The Supreme Court, with its conservative majority restored, will hear a major religion case on Wednesday and decide whether states must give church schools an equal right to receive certain kinds of public funds.
The constitutions in at least 37 states forbid sending any tax money to churches, church schools or religious organizations. But those long-standing bans are being challenged in the high court by religious rights advocates who say the funding limits amount to religious discrimination.
In the past, a more liberal Supreme Court said the 1st Amendment’s ban on an “establishment of religion” meant the government could not subsidize church schools.
Now the more conservative court is being urged to rule that excluding church schools from state funding programs that are open to others violates the 1st Amendment’s guarantee of the “free exercise” of religion and denies them the equal protection of the laws.
The case of Trinity Lutheran Church vs. Comer could lead to a major shift in the law on churches and public funding if the justices were to issue a broad ruling.
But the legal battle also could be defused by a late political intervention. Missouri Gov. Eric Greitens announced last week the state was “reversing policies that previously discriminated against religious organizations.”
The American Civil Liberties Union and Americans United for Separation of Church and State cited the new state policy and urged the court to dismiss the case as moot. But the Arizona-based Alliance Defending Freedom, which represents the church, said the justices should decide the issue. The state’s shifting stance is not permanent and could be reversed, its lawyers argued.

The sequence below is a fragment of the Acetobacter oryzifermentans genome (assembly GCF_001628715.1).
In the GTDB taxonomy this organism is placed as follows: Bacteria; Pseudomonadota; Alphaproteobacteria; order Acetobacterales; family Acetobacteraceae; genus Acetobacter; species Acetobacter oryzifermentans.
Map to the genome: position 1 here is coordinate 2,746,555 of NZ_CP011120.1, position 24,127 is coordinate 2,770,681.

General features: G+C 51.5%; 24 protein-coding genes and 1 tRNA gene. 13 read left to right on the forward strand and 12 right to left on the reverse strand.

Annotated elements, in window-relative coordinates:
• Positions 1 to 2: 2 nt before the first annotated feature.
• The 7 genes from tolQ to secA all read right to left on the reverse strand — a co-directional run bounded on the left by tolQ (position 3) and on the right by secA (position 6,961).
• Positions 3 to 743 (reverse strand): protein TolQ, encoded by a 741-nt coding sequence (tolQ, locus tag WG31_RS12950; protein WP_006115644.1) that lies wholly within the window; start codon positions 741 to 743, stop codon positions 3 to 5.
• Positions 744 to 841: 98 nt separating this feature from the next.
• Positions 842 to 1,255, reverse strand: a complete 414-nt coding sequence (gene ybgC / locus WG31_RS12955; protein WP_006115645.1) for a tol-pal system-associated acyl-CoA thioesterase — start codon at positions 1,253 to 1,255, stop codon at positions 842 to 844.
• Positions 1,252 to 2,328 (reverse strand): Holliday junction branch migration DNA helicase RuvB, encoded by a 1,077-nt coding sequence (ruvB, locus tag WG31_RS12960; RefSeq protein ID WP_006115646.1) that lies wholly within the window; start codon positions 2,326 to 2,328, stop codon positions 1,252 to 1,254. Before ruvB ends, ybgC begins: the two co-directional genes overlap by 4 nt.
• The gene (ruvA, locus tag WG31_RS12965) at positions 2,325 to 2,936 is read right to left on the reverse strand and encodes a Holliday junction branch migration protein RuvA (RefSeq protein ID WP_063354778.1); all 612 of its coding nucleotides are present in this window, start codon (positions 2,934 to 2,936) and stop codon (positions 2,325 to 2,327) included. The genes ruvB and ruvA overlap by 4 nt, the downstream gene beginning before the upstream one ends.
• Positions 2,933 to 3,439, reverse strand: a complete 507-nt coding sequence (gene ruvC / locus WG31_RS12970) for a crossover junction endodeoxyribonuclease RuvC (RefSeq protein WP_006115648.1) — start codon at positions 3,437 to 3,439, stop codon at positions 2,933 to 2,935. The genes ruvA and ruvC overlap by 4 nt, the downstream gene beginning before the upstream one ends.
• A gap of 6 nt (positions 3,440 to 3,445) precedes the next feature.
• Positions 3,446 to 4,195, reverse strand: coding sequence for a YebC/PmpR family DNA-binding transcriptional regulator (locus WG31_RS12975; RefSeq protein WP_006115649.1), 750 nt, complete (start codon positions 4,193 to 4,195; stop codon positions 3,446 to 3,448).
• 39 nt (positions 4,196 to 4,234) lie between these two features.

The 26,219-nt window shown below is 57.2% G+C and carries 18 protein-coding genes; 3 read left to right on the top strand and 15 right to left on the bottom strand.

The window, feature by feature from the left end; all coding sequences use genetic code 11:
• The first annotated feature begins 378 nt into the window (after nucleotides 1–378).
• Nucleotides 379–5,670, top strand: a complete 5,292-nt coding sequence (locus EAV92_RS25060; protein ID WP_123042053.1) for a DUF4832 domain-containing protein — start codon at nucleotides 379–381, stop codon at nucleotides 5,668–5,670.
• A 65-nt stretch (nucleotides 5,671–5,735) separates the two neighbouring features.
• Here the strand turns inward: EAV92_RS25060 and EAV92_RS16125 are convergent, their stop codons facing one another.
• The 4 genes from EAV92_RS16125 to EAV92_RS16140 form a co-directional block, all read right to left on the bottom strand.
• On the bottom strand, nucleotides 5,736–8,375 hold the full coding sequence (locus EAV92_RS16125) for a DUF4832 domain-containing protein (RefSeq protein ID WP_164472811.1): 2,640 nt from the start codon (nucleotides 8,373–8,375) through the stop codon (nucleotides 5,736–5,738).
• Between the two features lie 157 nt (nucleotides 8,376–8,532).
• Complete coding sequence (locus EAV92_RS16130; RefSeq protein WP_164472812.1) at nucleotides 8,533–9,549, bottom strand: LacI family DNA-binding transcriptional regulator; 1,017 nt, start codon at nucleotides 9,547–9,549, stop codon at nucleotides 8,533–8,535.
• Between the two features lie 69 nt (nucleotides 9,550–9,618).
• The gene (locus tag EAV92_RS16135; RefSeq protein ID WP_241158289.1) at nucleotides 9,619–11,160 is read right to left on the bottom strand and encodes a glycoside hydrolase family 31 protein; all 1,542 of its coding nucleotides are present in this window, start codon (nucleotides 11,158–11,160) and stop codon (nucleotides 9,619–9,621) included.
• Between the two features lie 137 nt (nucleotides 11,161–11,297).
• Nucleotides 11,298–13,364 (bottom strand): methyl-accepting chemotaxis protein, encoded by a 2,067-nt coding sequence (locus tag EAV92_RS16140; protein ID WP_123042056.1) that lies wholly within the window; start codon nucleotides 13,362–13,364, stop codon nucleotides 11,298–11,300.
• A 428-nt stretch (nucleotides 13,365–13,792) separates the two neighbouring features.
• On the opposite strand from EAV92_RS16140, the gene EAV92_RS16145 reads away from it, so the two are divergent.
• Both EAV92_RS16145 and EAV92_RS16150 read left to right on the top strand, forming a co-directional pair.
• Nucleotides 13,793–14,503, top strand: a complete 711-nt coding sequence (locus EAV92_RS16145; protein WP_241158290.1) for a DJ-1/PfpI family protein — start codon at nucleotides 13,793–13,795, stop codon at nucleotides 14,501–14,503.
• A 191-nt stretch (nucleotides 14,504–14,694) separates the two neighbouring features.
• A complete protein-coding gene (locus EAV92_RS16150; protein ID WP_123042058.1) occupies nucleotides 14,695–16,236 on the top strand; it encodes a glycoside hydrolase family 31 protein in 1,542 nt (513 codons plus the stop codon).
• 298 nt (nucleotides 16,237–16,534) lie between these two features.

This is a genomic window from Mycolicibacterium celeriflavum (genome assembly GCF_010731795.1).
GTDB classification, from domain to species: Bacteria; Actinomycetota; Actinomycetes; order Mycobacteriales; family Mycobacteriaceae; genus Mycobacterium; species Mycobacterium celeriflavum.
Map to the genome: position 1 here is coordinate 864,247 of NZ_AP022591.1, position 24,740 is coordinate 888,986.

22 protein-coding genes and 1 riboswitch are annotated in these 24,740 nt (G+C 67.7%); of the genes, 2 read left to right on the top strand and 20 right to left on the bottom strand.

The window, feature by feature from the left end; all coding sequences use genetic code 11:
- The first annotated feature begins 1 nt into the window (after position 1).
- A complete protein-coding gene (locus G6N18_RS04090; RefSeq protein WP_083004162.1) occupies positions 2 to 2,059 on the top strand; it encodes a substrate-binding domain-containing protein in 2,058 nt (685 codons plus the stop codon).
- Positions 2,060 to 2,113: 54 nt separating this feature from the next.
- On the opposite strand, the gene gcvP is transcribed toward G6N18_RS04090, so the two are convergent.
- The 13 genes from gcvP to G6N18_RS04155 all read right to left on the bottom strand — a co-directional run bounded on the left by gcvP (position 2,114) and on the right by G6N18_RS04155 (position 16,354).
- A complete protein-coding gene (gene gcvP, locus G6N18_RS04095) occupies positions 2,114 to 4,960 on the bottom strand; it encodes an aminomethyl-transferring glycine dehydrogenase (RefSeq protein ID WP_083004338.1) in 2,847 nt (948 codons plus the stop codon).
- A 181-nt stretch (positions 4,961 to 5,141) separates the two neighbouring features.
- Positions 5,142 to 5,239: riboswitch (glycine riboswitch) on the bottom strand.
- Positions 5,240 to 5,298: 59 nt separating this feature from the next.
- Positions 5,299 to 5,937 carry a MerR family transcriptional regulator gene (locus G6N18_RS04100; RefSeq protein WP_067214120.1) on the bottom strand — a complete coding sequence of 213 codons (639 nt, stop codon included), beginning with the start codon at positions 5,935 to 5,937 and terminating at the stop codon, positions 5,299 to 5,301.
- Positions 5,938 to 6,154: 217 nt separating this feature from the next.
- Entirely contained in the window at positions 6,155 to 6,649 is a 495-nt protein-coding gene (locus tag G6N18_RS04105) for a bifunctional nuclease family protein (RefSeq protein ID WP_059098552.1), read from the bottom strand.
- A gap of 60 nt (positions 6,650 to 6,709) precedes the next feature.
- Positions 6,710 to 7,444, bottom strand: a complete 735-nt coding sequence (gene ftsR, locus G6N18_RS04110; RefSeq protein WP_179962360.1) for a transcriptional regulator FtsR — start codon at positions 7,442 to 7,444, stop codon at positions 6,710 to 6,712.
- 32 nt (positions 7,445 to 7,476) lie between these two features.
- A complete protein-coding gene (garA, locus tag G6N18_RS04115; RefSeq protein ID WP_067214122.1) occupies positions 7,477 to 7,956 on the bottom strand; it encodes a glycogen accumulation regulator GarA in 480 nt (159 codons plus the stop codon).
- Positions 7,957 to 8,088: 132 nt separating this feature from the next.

The case before the court began in 2012 when Missouri officials refused to allow Trinity Lutheran Church in Columbia to participate in a state program that distributes old tires to be used to rubberize school playgrounds. State officials pointed to Missouri’s 1945 constitution, which says “no money shall be taken from the public treasury, directly or indirectly, in aid of any church, sect or denomination of religion.”
The church sued, contending this amounted to unconstitutional discrimination. A federal judge and the U.S. 8th Circuit Court of Appeals rejected its claim. “Missouri has a long history of maintaining a very high wall between church and state,” the appeals court said.
California and nearly all the states in the West have similarly strict provisions in their constitutions.
The church appealed to the Supreme Court and argued that the funding bans reflected official hostility to religion. The justices voted to hear the case in January of last year, shortly before Justice Antonin Scalia died.
In an unusual move, the court did not schedule the case for a hearing for more than a year. Early this year, it was put on the last argument session of this term. It was just in time for the arrival of new Justice Neil M. Gorsuch.